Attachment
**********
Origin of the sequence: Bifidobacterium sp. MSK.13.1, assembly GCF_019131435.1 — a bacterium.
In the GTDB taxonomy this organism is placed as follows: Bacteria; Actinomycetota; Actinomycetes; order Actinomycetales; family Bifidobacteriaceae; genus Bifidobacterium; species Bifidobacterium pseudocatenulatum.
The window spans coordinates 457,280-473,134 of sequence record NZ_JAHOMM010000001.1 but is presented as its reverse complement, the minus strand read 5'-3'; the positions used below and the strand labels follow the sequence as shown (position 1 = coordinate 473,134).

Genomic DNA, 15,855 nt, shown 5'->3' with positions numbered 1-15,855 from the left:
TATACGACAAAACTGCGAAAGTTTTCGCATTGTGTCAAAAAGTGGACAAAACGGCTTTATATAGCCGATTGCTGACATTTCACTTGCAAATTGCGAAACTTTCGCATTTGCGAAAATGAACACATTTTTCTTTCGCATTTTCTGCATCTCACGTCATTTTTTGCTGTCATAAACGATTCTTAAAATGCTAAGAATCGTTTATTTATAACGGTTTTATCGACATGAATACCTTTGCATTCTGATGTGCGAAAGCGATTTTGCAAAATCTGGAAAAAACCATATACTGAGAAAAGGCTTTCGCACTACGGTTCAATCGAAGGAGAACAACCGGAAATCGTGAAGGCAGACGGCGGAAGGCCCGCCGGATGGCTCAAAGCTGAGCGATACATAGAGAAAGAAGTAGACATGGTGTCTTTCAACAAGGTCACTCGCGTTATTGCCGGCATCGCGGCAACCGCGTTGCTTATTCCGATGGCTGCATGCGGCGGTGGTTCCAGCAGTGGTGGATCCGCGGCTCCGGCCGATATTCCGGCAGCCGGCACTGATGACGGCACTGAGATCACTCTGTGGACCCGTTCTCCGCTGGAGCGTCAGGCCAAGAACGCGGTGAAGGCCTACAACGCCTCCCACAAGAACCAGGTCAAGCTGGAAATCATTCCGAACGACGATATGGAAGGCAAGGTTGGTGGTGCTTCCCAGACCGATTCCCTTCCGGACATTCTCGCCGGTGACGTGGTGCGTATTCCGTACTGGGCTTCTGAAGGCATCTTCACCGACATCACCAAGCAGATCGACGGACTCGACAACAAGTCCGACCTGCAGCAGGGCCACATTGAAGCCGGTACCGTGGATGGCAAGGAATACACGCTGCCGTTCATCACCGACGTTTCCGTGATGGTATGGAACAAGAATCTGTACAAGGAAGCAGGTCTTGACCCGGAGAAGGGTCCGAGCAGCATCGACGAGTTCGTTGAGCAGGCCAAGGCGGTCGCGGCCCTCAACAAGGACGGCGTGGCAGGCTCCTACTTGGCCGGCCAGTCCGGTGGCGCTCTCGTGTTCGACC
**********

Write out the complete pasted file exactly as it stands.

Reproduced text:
Origin of the sequence: Bifidobacterium sp. MSK.13.1, assembly GCF_019131435.1 — a bacterium.
In the GTDB taxonomy this organism is placed as follows: Bacteria; Actinomycetota; Actinomycetes; order Actinomycetales; family Bifidobacteriaceae; genus Bifidobacterium; species Bifidobacterium pseudocatenulatum.
The window spans coordinates 457,280-473,134 of sequence record NZ_JAHOMM010000001.1 but is presented as its reverse complement, the minus strand read 5'-3'; the positions used below and the strand labels follow the sequence as shown (position 1 = coordinate 473,134).

Genomic DNA, 15,855 nt, shown 5'->3' with positions numbered 1-15,855 from the left:
TATACGACAAAACTGCGAAAGTTTTCGCATTGTGTCAAAAAGTGGACAAAACGGCTTTATATAGCCGATTGCTGACATTTCACTTGCAAATTGCGAAACTTTCGCATTTGCGAAAATGAACACATTTTTCTTTCGCATTTTCTGCATCTCACGTCATTTTTTGCTGTCATAAACGATTCTTAAAATGCTAAGAATCGTTTATTTATAACGGTTTTATCGACATGAATACCTTTGCATTCTGATGTGCGAAAGCGATTTTGCAAAATCTGGAAAAAACCATATACTGAGAAAAGGCTTTCGCACTACGGTTCAATCGAAGGAGAACAACCGGAAATCGTGAAGGCAGACGGCGGAAGGCCCGCCGGATGGCTCAAAGCTGAGCGATACATAGAGAAAGAAGTAGACATGGTGTCTTTCAACAAGGTCACTCGCGTTATTGCCGGCATCGCGGCAACCGCGTTGCTTATTCCGATGGCTGCATGCGGCGGTGGTTCCAGCAGTGGTGGATCCGCGGCTCCGGCCGATATTCCGGCAGCCGGCACTGATGACGGCACTGAGATCACTCTGTGGACCCGTTCTCCGCTGGAGCGTCAGGCCAAGAACGCGGTGAAGGCCTACAACGCCTCCCACAAGAACCAGGTCAAGCTGGAAATCATTCCGAACGACGATATGGAAGGCAAGGTTGGTGGTGCTTCCCAGACCGATTCCCTTCCGGACATTCTCGCCGGTGACGTGGTGCGTATTCCGTACTGGGCTTCTGAAGGCATCTTCACCGACATCACCAAGCAGATCGACGGACTCGACAACAAGTCCGACCTGCAGCAGGGCCACATTGAAGCCGGTACCGTGGATGGCAAGGAATACACGCTGCCGTTCATCACCGACGTTTCCGTGATGGTATGGAACAAGAATCTGTACAAGGAAGCAGGTCTTGACCCGGAGAAGGGTCCGAGCAGCATCGACGAGTTCGTTGAGCAGGCCAAGGCGGTCGCGGCCCTCAACAAGGACGGCGTGGCAGGCTCCTACTTGGCCGGCCAGTCCGGTGGCGCTCTCGTGTTCGACC